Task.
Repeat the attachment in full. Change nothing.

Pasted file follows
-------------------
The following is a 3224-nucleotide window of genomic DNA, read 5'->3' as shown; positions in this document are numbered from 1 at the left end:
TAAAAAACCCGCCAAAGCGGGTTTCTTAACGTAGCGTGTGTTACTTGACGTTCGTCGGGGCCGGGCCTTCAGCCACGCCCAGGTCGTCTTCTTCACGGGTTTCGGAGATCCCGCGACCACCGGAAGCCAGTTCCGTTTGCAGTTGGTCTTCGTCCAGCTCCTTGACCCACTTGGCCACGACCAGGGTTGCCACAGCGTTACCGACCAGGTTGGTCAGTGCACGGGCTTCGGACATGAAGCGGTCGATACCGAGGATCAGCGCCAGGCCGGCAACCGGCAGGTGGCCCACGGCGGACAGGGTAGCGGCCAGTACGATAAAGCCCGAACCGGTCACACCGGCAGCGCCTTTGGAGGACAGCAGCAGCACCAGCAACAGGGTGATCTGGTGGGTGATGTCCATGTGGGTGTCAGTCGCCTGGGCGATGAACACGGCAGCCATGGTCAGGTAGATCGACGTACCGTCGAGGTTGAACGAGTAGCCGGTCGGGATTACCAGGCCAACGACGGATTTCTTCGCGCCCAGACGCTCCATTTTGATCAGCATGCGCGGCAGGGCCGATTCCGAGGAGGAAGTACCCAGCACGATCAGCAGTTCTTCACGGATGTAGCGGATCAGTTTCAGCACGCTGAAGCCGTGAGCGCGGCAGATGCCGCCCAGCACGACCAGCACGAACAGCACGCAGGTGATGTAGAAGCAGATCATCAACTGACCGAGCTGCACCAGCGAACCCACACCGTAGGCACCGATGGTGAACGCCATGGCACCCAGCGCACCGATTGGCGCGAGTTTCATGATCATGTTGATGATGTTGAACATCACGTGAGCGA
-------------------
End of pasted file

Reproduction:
The following is a 3224-nucleotide window of genomic DNA, read 5'->3' as shown; positions in this document are numbered from 1 at the left end:
TAAAAAACCCGCCAAAGCGGGTTTCTTAACGTAGCGTGTGTTACTTGACGTTCGTCGGGGCCGGGCCTTCAGCCACGCCCAGGTCGTCTTCTTCACGGGTTTCGGAGATCCCGCGACCACCGGAAGCCAGTTCCGTTTGCAGTTGGTCTTCGTCCAGCTCCTTGACCCACTTGGCCACGACCAGGGTTGCCACAGCGTTACCGACCAGGTTGGTCAGTGCACGGGCTTCGGACATGAAGCGGTCGATACCGAGGATCAGCGCCAGGCCGGCAACCGGCAGGTGGCCCACGGCGGACAGGGTAGCGGCCAGTACGATAAAGCCCGAACCGGTCACACCGGCAGCGCCTTTGGAGGACAGCAGCAGCACCAGCAACAGGGTGATCTGGTGGGTGATGTCCATGTGGGTGTCAGTCGCCTGGGCGATGAACACGGCAGCCATGGTCAGGTAGATCGACGTACCGTCGAGGTTGAACGAGTAGCCGGTCGGGATTACCAGGCCAACGACGGATTTCTTCGCGCCCAGACGCTCCATTTTGATCAGCATGCGCGGCAGGGCCGATTCCGAGGAGGAAGTACCCAGCACGATCAGCAGTTCTTCACGGATGTAGCGGATCAGTTTCAGCACGCTGAAGCCGTGAGCGCGGCAGATGCCGCCCAGCACGACCAGCACGAACAGCACGCAGGTGATGTAGAAGCAGATCATCAACTGACCGAGCTGCACCAGCGAACCCACACCGTAGGCACCGATGGTGAACGCCATGGCACCCAGCGCACCGATTGGCGCGAGTTTCATGATCATGTTGATGATGTTGAACATCACGTGAGCGA